What could an anti-racist education and training system look like?
In the past five weeks, we have seen unprecedented action in support of the Movement for Black Lives in communities around the country, including many Bay Area cities. In addition to demanding an end to police brutality against black and brown people, community leaders and policymakers are advancing visionary yet practical solutions that re–imagine the systems that perpetuate structural racism in the United States.
As with all American systems and institutions, we know that the white supremacy and racism that poison our justice system are also active in our education and training systems, contributing to a lack of economic opportunity and mobility for workers of color.
At ReWork the Bay we wonder, “what could an anti-racist education and training system look like?”
To begin to answer that question, we acknowledge that education and training systems respond to, and are reflective of, the broader economic system they operate in. Economic policy determines what jobs are created, the quality of those jobs, and in many ways, who gets hired to fill them. In other words, the economic system sets the rules of the game by which education and training systems must play. And in America, those rules weren’t written to lead to equitable outcomes.
Even before the current economic downturn, when the Bay Area’s capitalist economy was one of the strongest in the world, our region was creating fewer and fewer quality, empowered jobs, and the majority of the good jobs that did exist were unattainable for most black and brown workers. There is ample evidence that shows this trajectory was not a coincidence, but the result of intentional policy choices.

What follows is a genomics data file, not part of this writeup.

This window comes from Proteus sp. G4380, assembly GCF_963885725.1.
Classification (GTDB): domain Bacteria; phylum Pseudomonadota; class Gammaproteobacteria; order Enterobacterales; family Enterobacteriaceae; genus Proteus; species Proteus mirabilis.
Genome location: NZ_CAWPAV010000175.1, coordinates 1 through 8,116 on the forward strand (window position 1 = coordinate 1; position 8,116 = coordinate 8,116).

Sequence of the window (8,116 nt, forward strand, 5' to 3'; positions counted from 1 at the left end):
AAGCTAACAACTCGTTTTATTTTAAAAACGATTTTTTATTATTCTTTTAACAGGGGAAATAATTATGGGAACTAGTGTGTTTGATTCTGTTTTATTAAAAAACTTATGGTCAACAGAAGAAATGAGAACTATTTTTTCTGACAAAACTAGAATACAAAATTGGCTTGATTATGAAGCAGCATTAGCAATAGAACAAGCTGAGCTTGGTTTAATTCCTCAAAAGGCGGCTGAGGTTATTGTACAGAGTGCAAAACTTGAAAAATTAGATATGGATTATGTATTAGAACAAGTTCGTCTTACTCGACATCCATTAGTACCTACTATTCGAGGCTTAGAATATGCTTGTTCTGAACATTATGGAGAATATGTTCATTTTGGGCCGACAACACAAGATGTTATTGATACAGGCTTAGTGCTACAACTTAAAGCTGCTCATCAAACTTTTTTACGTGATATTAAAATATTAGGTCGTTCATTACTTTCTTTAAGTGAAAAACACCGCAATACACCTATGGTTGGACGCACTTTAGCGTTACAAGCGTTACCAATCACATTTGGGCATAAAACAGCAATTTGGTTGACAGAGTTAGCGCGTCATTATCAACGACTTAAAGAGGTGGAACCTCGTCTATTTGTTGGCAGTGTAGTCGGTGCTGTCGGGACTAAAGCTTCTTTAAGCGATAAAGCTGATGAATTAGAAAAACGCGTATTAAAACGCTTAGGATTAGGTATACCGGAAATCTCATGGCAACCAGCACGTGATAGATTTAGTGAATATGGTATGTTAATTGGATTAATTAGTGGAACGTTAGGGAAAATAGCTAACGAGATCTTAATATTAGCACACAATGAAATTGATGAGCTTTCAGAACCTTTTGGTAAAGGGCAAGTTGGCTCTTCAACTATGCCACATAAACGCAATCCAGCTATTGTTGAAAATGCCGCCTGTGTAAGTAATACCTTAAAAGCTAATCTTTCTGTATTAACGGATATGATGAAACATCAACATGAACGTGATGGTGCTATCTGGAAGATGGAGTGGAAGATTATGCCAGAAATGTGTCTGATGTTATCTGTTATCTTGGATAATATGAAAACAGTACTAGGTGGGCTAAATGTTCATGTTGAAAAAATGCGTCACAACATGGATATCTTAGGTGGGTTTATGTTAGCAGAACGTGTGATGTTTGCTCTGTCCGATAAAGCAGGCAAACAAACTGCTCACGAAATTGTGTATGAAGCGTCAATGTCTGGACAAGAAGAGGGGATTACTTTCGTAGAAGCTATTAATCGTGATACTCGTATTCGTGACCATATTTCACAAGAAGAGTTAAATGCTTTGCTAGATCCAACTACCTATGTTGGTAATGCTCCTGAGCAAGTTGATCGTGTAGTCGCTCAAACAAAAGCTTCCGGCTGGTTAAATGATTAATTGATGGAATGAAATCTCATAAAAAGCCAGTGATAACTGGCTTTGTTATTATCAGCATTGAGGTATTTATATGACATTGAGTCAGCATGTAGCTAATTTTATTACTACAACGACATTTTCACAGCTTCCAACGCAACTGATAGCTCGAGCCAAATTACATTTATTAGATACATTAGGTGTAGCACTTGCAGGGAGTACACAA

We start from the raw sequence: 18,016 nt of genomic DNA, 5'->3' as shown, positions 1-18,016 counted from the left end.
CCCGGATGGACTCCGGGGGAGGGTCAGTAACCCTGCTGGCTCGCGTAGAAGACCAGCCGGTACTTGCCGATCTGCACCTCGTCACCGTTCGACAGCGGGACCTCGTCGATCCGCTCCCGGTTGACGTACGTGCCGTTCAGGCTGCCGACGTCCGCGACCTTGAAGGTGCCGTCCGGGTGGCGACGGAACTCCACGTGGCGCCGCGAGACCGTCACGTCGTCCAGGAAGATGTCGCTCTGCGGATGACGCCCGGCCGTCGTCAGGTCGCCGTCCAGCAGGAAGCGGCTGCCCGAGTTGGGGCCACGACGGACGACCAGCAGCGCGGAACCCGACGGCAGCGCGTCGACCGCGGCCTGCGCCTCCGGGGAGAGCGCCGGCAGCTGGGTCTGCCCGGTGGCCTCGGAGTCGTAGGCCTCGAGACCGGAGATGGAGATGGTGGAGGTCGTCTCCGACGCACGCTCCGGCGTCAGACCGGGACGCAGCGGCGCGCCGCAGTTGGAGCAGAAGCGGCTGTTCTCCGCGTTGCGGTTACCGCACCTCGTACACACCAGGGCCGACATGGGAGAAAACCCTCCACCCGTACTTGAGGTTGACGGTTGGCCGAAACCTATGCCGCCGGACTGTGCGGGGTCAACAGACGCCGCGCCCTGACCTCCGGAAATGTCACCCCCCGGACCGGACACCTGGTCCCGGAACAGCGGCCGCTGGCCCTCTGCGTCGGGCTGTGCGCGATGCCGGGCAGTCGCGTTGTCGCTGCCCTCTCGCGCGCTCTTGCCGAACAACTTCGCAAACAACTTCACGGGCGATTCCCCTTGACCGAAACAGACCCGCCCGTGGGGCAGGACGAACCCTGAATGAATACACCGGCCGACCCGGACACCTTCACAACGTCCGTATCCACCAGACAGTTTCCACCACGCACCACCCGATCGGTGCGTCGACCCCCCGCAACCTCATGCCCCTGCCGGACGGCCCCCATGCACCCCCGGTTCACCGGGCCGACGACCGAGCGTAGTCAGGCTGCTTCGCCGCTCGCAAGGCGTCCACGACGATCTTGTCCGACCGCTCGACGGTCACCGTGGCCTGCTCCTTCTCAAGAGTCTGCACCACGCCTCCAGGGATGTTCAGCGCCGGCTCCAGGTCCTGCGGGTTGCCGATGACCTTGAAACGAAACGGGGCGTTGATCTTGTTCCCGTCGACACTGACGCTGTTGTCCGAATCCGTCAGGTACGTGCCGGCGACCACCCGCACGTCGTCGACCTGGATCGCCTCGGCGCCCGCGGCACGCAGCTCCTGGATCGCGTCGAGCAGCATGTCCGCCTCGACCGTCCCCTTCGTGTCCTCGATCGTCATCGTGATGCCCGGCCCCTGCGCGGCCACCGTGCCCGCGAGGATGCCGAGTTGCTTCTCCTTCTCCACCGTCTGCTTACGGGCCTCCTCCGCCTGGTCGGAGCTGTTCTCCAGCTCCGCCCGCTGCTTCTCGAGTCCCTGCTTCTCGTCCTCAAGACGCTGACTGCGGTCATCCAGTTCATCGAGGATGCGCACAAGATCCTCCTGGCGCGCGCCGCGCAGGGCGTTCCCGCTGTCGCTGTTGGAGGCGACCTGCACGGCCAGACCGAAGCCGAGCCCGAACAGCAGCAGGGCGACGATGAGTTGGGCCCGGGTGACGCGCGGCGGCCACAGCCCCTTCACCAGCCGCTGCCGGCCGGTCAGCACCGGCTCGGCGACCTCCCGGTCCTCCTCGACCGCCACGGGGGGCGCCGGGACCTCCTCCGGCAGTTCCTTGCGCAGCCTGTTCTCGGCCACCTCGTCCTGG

To re-imagine our workforce system, we need to understand how racism is embedded in, and perpetuated by, our capitalist economy.
To deepen our learning in this area, we look to leaders of color who are painting a clear-eyed picture of the racist narratives and policies that undergird and embody our capitalist economy, and advancing visionary ideas for how things could be radically different. This month, that included:
- Ibram X. Kendi’s How to be An Antiracist that unpacks what it means to be “antiracist”, and how racism shows up across all American institutions and systems;
- The Insight Center’s narrative and policy work on economic liberation grounded in centering blackness; and
- Liberation in a Generation’s guest-edited edition of the Forge, that unpacks the many ways capitalism is racialized, and casts a vision for a liberation economy, that “provides for people’s basic needs, safety, and security, that adequately compensates people of color for their labor, and that provides a sense of belonging.”
We hope you will join us in re-imagining a Bay Area economy and workforce system that enables all people to live and thrive with dignity.
The above mural is a product of the collaborative efforts of youth artists, practicing artists, and community members in the spirit of the movement for black and brown life. It is based on the photograph of Louis Michael, taken by SB Maney on May 29th, 2020 in downtown Oakland during the first of many mass protests of the murder of George Floyd.
Artists, Collaborators, and Contributors: L.C. Howard, Louis Michael, Aireon Tauarres Joy Johnson, Sarahbeth Maney, John Christie, Sam Kober, Gina Martinez, Jessica Gallegos, Kylie Jolyn, Anaya Dennis, Malia Johnson, Prota Mayo Rodriguez, Emiliano Zapata, James Miller, Josue Cruz, Suledy Mones-Higuera, Nicole Green, Juan Guillermo Matia Pablo, and Edwin Alonzo Ortiz Meja, Rayshawn the Artist, Destany Michael, JuVinci the Creator, Julius Underwood.